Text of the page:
Born: July 30, 1939;

Died: January 6, 2022

PETER Bogdanovich, who has died aged 82 from complications of Parkinson’s Disease, was a film director who was at the centre of the rise of new American cinema in the late 1960s and 1970s. His best-known films were steeped in his devotion to old Hollywood, with early successes, The Last Picture Show (1971), What’s Up, Doc? (1972) and Paper Moon (1973), on one level lovingly-realised pieces of fantasy wish-fulfilment.

The Last Picture Show, adapted from Larry McMurtry’s novel, was a dead-end town rites of passage that won Oscars for stars Ben Johnson and Cloris Leachman. What’s Up, Doc? was a riotous update of screwball comedies. One of its stars, Ryan O’Neal, also appeared in Paper Moon (1973) as a Depression-era conman who hits the road with a ten-year-old girl who may or may not be his daughter.

The child was played by O’Neal’s own daughter, Tatum O’Neal, who became the youngest actor to win an Oscar. Like much of Bogdanovich’s work, Paper Moon was a rose-tinted elegy to a black-and-white world brought to life with a mix of ennui and understated warmth.

Films that followed, from Daisy Miller (1974) onwards, never lived up to critical or box-office expectations, however. A mercurial mesh of his personal and professional life arguably also affected Bogdanovich’s standing. He nevertheless returned to form with crime drama, Saint Jack (1979), and continued to make films such as Mask (1985).

In the 1990s, he directed TV movies and wrote books. As an actor, he became best-known for his recurring role as psychiatrist Dr. Kupferberg in The Sopranos. Late-period features included The Cat’s Meow (2001), and She’s Funny That Way (2014). It is his early films, however, that define him.

Peter Bogdanovich was born in Kingston, New York, to Herma (nee Robinson) and Borislav Bogdanovich, and raised in Manhattan. His mother was an Austrian-born Jew, and his father a Serbian Orthodox Christian, who arrived in New York on visitors’ visas the year of their son’s birth. Aged eight, he discovered that an elder brother had died as a baby after a pot of boiling soup was accidentally spilled on him.

Bogdanovich’s first exposure to film came through watching silent movies with his father at the Museum of Modern Art in New York. Aged 12, he began evaluating each film he saw using index cards. He kept this up until he was 30, by which time he had amassed a file of 5,000 cards.

After attending Collegiate School in 1957, he studied acting at the Stella Adler Conservatory, and started appearing in small roles in Off-Broadway plays and on TV. He began writing about film for Esquire, and the influential French magazine, Cahiers du Cinema, and wrote a series of monographs on his directorial heroes for the Museum of Modern Art.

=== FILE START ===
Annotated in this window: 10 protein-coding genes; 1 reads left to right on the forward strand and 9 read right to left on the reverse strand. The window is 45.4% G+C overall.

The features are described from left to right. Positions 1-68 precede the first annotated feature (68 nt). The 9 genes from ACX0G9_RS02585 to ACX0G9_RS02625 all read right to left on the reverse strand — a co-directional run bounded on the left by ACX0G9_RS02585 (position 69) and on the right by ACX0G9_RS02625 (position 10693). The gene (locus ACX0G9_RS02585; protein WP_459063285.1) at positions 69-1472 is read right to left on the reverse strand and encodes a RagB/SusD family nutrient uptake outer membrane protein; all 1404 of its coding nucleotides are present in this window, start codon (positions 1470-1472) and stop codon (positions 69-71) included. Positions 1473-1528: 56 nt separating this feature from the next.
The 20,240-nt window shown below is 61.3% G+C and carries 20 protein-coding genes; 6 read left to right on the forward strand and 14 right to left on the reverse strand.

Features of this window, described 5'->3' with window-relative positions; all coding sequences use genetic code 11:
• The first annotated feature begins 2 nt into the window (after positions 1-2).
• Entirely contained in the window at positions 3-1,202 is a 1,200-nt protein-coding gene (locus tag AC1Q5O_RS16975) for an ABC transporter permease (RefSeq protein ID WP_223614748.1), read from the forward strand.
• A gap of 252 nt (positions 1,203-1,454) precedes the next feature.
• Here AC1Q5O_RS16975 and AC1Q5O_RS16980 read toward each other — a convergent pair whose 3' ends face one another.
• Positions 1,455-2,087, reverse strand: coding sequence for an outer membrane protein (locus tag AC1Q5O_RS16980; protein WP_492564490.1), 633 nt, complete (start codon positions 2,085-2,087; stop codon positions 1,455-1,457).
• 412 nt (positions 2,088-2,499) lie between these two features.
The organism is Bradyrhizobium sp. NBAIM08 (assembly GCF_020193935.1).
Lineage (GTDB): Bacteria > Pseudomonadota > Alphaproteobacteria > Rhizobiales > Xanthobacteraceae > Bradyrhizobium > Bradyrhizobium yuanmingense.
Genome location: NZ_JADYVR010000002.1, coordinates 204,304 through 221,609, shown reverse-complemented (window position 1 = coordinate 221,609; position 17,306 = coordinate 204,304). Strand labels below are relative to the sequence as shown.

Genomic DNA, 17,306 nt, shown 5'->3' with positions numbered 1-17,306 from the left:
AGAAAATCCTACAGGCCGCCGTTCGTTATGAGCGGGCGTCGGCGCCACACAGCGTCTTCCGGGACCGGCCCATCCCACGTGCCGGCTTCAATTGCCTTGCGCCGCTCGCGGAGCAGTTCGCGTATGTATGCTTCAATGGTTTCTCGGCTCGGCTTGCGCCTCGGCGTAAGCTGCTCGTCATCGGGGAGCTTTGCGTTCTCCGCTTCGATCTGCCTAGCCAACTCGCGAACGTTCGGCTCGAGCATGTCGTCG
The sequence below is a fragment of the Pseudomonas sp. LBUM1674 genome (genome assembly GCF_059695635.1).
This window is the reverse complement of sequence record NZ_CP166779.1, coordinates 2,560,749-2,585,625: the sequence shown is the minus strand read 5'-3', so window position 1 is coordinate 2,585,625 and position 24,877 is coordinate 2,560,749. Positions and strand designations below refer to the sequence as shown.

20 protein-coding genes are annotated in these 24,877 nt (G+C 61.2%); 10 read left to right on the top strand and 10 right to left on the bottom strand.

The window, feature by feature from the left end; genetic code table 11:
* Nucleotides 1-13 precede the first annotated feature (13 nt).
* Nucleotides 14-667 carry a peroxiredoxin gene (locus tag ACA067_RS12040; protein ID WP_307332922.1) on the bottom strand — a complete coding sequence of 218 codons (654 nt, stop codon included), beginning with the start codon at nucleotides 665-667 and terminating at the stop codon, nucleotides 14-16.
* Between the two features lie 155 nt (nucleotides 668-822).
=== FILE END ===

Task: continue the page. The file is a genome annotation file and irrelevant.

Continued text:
His studies of John Ford, Howard Hawks, Orson Welles and others laid the groundwork for several books. These included This is Orson Welles (1992), co-credited to both men; and Who the Devil Made It?: Conversations with Legendary Film Directors (1997).

Moving to Hollywood with his first wife, production designer, Polly Platt, Bogdanovich fell in with the leading B-movie producer Roger Corman, whose production line of bandwagon-jumping genre flicks became a breeding ground for the American new wave.

With a story co-devised by Platt, who worked on all his early hits, Bogdanovich directed his first feature, Targets (1968). The film starred a cannily cast Boris Karloff as an old horror-movie star confronting a crazed killer at a drive-in movie show.

Bogdanovich formed a partnership with Francis Ford Coppola and William Friedkin as The Directors Company, which produced Paper Moon. He subsequently split from the company, and cast Cybill Shepherd in the title role of Daisy Miller. Shepherd had appeared in The Last Picture Show, and the pair were romantically involved for eight years. Shepherd starred in the Cole Porter musical, At Long Last Love (1975), before Bogdanovich reunited Ryan and Tatum O’Neal onscreen in Nickleodeon (1976).

They All Laughed (1981) saw an appearance from Playboy model-turned-actress Dorothy Stratten. She and Bogdanovich were an item, before Stratten was shot dead by her estranged husband. In 1984 Bogdanovich wrote a book about her, The Killing of the Unicorn: Dorothy Stratten (1960-1980). He later married her younger sister, Louise Stratten.

His other films included Mask (1985); Texasville (1990), a sequel to The Last Picture Show; and a big-screen adaptation of Michael Frayn’s play, Noises Off (1992). His TV films included To Sir With Love II (1996), starring Sidney Poitier, who also died last week.

As an actor, Bogdanovich frequently appeared in his own work, from Targets onwards. He made several uncredited voice cameos, an idea picked up on by Quentin Tarantino, who hired him to play an unseen disc jockey in Kill Bill: Volumes 1 and 2 (2003-2004). He appeared as himself in several TV shows, and played a psychologist in an episode of The Simpsons (2007).

The same year, he directed Runnin’ Down A Dream (2007), a four-hour documentary about Tom Petty and the Heartbreakers. In 2014, he oversaw She’s Funny That Way, co-written with his now ex-wife, Louise Stratten. Four years later, he directed The Great Buster – A Celebration, a documentary tribute to silent movie star, Buster Keaton. It was Bogdanovich’s final love letter to Hollywood.

He is survived by two daughters, Antonia and Alexandra, both to his first wife, Polly Platt.